The classic link-sharing site Delicious is still around, trying to find a niche in the new social media world. One of the things they’ve recently done is set up a way to import all links you post on Twitter. It does a historical import when you link the account, and then pulls in new tweets going forward.

It’s a cool idea, depending on how you use the sites, and they’ve made it just flexible enough that anyone who might want to do this in the first place will find a way to match their use case.

In my case, I mainly used Delicious as an additional bookmark store that I could access across browsers and accounts, though for the most part that’s been replaced by Xmarks. I haven’t used it as much for deliberate sharing, though I’ve posted the occasional link in the hopes that someone might notice it.

Anyway, I linked it up with my personal Twitter account, left the site for a few hours, then came back to see just how far back it had imported. It went back about 3 years, pulling in over 1,000 links that I’d posted to Twitter.

The Good:

  • It merges duplicates.
  • Links are backdated to the day you posted the tweet.
  • All imported links are tagged with “from twitter” (you can change this), making it easy to filter.
  • Hashtags are imported as tags.
  • The text of your tweet becomes the comment.
  • It extracts titles and thumbnail images from the links.
  • It can follow some redirectors, including Twitter’s own

The Bad:

  • It doesn’t follow all redirectors. There are an awful lot of and links in there.
  • That also means that if I tweeted the same link twice using different link shorteners, it doesn’t resolve the duplicates.
  • A lot of those links were only of short term interest.
  • Three years is plenty of time for a redirector (or, of course, a target link) to shut down. Fortunately, it looks like I didn’t use much.
  • My blog automatically tweets links to new posts, which means every post I’ve made in the last three years is in there – the earliest with an or tinyurl link, the later ones with I don’t need those in my own bookmarks (with a few exceptions), and as far as sharing goes, it makes me feel spammy to plug three years’ worth of backlist at once.
  • Searching for links gives you less-functional results than simply looking at your list or filtering by tag. Not all details appear on the results page, bulk actions aren’t available, and you can’t always delete a link if you edit it from search results. This meant I couldn’t, for instance, search for “New post” or “K-Squared Ramblings,” skim the titles and bulk-delete the bookmarks to my own content.

Over the last couple of weeks I’ve been taking a few minutes here and there to go through what started as 60 pages’ worth of imported links, delete the ones I don’t want to keep and fix up the ones I do. It started out faster than my last Twitter-related cleanup project, but that’s because there were a lot of auto-posted links I could just delete without taking the time to evaluate or label them. It’s already slowing down.

I could just leave all the clutter there, but part of the point is for this to be my bookmarks-away-from-home, and it’s easier to find stuff without the extra junk.

On the plus side, between this and the broken link cleanup, I’m getting to see a bunch of old posts and photos I’d forgotten about. That’s been an interesting process.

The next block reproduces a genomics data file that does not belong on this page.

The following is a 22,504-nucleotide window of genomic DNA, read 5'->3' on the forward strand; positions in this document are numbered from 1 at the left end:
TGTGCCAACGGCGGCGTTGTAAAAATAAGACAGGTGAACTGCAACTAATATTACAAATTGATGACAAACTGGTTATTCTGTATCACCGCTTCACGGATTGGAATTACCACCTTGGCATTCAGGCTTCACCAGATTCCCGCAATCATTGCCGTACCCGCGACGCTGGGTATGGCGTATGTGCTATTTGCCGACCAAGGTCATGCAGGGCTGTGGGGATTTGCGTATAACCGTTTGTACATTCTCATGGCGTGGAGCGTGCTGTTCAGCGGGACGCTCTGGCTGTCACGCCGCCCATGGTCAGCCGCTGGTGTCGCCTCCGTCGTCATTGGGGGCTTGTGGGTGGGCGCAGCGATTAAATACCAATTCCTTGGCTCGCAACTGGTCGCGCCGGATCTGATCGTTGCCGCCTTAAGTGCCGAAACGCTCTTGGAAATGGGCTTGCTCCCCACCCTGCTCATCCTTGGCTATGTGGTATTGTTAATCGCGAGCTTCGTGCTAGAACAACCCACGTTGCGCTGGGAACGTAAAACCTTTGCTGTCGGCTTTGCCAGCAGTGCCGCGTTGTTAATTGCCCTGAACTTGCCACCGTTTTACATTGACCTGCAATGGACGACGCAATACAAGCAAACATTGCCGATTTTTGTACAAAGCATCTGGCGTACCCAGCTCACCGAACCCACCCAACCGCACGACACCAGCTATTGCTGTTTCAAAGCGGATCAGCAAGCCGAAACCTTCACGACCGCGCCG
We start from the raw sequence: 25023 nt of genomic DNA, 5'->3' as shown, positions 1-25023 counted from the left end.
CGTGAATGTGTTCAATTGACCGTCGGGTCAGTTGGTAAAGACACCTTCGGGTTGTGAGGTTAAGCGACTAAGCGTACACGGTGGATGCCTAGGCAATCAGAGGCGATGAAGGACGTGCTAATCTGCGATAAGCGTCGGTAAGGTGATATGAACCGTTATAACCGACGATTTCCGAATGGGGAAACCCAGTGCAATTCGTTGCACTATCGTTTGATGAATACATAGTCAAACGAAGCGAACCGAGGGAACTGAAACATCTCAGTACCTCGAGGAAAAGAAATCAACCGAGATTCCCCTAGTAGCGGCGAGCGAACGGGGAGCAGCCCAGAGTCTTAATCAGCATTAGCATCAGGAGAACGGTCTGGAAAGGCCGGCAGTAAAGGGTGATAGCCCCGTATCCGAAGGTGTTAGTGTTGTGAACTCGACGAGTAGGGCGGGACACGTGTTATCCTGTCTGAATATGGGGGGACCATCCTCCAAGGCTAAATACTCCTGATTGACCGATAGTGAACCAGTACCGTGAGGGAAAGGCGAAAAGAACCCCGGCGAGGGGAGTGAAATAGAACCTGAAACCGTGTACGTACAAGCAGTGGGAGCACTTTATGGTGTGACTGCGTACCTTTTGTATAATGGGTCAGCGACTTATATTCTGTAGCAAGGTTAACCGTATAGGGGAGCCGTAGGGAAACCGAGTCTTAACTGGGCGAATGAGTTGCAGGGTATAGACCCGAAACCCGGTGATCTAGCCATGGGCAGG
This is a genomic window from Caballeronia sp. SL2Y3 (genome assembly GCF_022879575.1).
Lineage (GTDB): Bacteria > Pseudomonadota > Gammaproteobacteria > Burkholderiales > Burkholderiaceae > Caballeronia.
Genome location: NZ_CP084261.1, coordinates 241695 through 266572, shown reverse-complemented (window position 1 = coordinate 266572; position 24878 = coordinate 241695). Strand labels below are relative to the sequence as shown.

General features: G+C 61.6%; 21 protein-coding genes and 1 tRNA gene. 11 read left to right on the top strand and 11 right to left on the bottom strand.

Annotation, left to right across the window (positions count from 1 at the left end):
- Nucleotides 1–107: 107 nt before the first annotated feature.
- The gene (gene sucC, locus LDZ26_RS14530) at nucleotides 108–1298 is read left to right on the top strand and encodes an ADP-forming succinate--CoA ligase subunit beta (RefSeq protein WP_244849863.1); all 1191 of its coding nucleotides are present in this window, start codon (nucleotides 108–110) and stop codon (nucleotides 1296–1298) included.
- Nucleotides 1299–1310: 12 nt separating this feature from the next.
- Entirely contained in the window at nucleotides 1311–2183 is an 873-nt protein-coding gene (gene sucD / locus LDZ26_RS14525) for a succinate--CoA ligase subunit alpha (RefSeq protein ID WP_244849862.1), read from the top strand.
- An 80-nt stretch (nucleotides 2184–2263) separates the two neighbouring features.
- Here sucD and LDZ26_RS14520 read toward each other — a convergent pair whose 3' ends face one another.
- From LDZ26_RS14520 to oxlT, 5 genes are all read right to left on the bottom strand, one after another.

It’s also convinced me that linkblogging round-ups really don’t belong on this blog. I still do them on Speed Force, but that’s in part because Speed Force has readers who don’t follow the social networks. (OK, let’s be honest: because Speed Force has readers.) Here, where it’s just a personal site, I’m better off sticking with the best medium for each post. That means Twitter, Facebook and Google+ for short posts (barring a few categories that I’ve got history here, like license plate spotting), the blog for longer posts, and social networks for link sharing.

4 thoughts on “Delicious, Twitter, and Linkblogging

  1. I use TwitterTools both for routing my blog posts to Twitter and to pull Tweets back to my blog (and it’s clever enough to recognize that the former should not be included in the latter).

    And … um … yes, I see you wrote an add-in (which I use) to TwitterTools, so you know about it, so I’ll just be quiet about now …

    My goal, in all things, is to route everything back to my blog, not necessarily because I want everyone to follow my blog (a goal I long since abandoned), but because that’s data I have control over and which is agnostic to other third-party social media whims.

    Redirectors are tools of the Devil. Using them in Twitter is a necessary evil (emphasis on the noun) due to the 140-byte limit, but their brittleness is explained in your post.

    • Yeah, that’s the reason I used to try to pull things in here too, but over time I’ve changed my mind about what’s worth archiving, and where (depending on format & type of content) it’s best suited to be.

  2. Kelson,

    Question for you. In my past experience with delicious you could create feeds there that were indexable, dofollow and could acquire PageRank. Do you know if that is the case for the feed to your delcious account it is importing from Twitter? Are those links dofollow?

    • The imported content is exactly the same as any other Delicious links you post, so you can do anything with it that you would do with the rest of your links, including pulling RSS or JSON feeds. nofollow/dofollow aren’t relevant to something that’s not even HTML, but you could certainly use the data to build an HTML page with whatever characteristics you want.

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